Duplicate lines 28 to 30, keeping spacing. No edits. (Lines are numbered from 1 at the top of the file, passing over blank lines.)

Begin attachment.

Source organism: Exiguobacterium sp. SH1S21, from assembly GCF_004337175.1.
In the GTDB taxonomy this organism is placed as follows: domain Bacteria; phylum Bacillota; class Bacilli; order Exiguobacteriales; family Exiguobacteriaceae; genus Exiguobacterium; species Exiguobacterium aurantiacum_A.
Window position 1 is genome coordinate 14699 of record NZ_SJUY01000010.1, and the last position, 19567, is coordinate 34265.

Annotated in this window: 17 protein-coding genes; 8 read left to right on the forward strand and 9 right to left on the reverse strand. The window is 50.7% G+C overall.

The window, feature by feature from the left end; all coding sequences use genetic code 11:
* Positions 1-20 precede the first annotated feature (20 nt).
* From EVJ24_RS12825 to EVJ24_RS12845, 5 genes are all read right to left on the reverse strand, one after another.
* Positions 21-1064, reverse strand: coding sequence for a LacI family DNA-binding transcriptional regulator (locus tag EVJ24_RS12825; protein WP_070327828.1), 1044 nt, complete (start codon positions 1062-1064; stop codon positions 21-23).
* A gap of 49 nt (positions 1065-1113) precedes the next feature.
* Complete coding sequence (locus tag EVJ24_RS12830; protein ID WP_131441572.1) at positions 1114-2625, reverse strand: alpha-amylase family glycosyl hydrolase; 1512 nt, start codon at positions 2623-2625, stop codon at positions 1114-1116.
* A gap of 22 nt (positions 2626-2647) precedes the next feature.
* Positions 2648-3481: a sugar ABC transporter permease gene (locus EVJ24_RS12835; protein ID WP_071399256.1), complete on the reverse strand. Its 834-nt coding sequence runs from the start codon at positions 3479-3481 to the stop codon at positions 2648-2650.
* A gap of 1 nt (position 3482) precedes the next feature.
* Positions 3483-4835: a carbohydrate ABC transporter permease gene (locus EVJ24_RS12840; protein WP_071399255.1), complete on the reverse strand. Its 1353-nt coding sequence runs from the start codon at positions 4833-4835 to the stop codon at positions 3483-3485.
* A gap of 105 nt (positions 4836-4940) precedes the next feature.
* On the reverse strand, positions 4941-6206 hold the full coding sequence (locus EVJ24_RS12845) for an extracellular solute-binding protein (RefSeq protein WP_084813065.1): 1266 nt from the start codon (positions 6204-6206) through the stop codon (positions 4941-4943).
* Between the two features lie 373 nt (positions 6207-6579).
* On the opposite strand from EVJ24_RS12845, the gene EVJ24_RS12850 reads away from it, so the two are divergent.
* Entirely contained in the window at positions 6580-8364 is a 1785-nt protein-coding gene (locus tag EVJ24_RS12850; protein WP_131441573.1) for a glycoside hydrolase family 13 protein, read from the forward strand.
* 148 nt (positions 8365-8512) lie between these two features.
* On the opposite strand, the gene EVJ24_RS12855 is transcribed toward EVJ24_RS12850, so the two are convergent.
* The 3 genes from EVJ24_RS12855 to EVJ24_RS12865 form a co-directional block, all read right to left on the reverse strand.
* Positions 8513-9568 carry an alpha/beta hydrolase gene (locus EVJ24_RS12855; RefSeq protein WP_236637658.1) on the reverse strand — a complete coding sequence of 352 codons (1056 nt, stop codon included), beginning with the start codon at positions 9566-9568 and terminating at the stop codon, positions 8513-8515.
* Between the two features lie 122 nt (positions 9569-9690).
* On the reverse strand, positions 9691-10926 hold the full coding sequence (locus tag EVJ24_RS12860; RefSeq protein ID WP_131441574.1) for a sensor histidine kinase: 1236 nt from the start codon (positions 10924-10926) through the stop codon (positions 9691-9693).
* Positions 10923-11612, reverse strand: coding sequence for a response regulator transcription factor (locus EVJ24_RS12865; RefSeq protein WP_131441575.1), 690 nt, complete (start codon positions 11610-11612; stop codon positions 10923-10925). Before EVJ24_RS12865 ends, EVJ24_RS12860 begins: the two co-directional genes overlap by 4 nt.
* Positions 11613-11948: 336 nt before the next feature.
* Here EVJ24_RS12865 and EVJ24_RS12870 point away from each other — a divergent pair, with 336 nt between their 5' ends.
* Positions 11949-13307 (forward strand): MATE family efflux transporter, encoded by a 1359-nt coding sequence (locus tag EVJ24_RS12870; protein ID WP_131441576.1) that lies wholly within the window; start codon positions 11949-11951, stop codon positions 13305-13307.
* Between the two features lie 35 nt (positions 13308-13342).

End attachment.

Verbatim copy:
* Here EVJ24_RS12865 and EVJ24_RS12870 point away from each other — a divergent pair, with 336 nt between their 5' ends.
* Positions 11949-13307 (forward strand): MATE family efflux transporter, encoded by a 1359-nt coding sequence (locus tag EVJ24_RS12870; protein ID WP_131441576.1) that lies wholly within the window; start codon positions 11949-11951, stop codon positions 13305-13307.
* Between the two features lie 35 nt (positions 13308-13342).